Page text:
Decoding Carlo Scarpa's Layers

A dissertation inspired by Italian architect Carlo Scarpa's complex layering of materials has morphed into a book for Anne-Catrin Schultz.

Before that, it launched her career.

"I did my dissertation at the University of Stuttgart, then was invited to MIT to research the concept of layering by Scarpa," the German native says.

"Carlo Scarpa: Layers"

She taught for a time in California, then came back east for a job at Wentworth Institute of Technology in Boston. What's triggered the entire oeuvre is her desire to look at layering in architecture for what it is. "I'm not trying to come up with a theory -- but it's an attempt to find a way to explain the meaning of layering," she says.

"Carlo Scarpa: Layers"

In Scarpa's case, that means looking at how he worked with the old and new, bringing together historic spaces, adding elements to them and creating designs that reverberate with multiple meanings.

"It was like trying to decode poetry," she says. "What's fascinating is that all these things can be read simultaneously."

Her research led her to archives of lectures that Scarpa delivered -- he wrote very little for publication -- and to the artisans and professionals he worked with, especially in Venice, where she lived for a year.

"Carlo Scarpa: Layers"

"This is an attempt to read the stories known through the Italian culture, and knowing his regional background," she says. "I interviewed all the craftspeople he worked with -- there was all that regional influence, and he was incredibly well-informed."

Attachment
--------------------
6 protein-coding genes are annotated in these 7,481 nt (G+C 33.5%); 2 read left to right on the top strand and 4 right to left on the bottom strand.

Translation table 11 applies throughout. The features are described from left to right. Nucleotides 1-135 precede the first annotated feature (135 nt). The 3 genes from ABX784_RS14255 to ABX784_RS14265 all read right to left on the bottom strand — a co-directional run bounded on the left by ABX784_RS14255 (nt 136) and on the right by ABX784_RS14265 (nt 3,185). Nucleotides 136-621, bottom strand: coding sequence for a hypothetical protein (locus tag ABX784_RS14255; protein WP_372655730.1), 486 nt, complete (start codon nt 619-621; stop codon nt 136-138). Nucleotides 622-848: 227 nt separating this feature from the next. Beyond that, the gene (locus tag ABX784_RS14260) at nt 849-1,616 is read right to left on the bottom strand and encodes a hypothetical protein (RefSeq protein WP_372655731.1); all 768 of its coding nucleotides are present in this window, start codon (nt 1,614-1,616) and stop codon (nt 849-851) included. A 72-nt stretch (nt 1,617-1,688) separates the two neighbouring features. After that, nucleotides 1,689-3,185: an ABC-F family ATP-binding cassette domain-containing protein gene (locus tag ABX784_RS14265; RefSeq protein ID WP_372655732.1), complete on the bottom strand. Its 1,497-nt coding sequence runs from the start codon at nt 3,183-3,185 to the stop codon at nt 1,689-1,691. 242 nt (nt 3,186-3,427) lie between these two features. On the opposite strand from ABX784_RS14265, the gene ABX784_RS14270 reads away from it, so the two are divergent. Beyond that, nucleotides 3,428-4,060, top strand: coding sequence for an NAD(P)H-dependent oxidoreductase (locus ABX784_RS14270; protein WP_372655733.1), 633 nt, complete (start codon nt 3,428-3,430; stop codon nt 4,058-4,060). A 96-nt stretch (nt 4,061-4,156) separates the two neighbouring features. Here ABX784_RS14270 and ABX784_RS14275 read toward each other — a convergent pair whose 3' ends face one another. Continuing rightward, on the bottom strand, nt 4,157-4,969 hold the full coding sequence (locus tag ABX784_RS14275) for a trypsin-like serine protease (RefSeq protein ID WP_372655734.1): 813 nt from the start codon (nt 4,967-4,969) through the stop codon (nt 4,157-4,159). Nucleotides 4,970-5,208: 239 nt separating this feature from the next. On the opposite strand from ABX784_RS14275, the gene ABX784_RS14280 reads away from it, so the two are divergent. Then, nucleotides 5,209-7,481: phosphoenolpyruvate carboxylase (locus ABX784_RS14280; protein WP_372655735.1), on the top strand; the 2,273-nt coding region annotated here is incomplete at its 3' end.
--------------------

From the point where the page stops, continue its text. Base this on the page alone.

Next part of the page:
And she made a number of trips to Venice to study the buildings and meet the former collaborators and scholars who were willing to talk about how he worked. At the Querini Stampalia Foundation, she was asked to do a study of a space in its library -- one that had been flooded and which Scarpa had made inviting to the community.

"The strategy was new surfaces, to create a pavement that was a basin -- a mosaic. This new layer moved through the entire ground floor to exhibit space to garden space -- a courtyard and a water basin," she says. "It was a material layer articulating the story of Venice with a small canal -- its material layering of walls and floors and Venice being discussed -- through the use of layering."

"Carlo Scarpa: Layers" is available here

J. Michael Welton writes about architecture, art and design for national and international publications, and is editor of, where portions of this post first appeared. He is also the author of "Drawing from Practice: Architects and the Meaning of Freehand" (Routledge Press, 2015).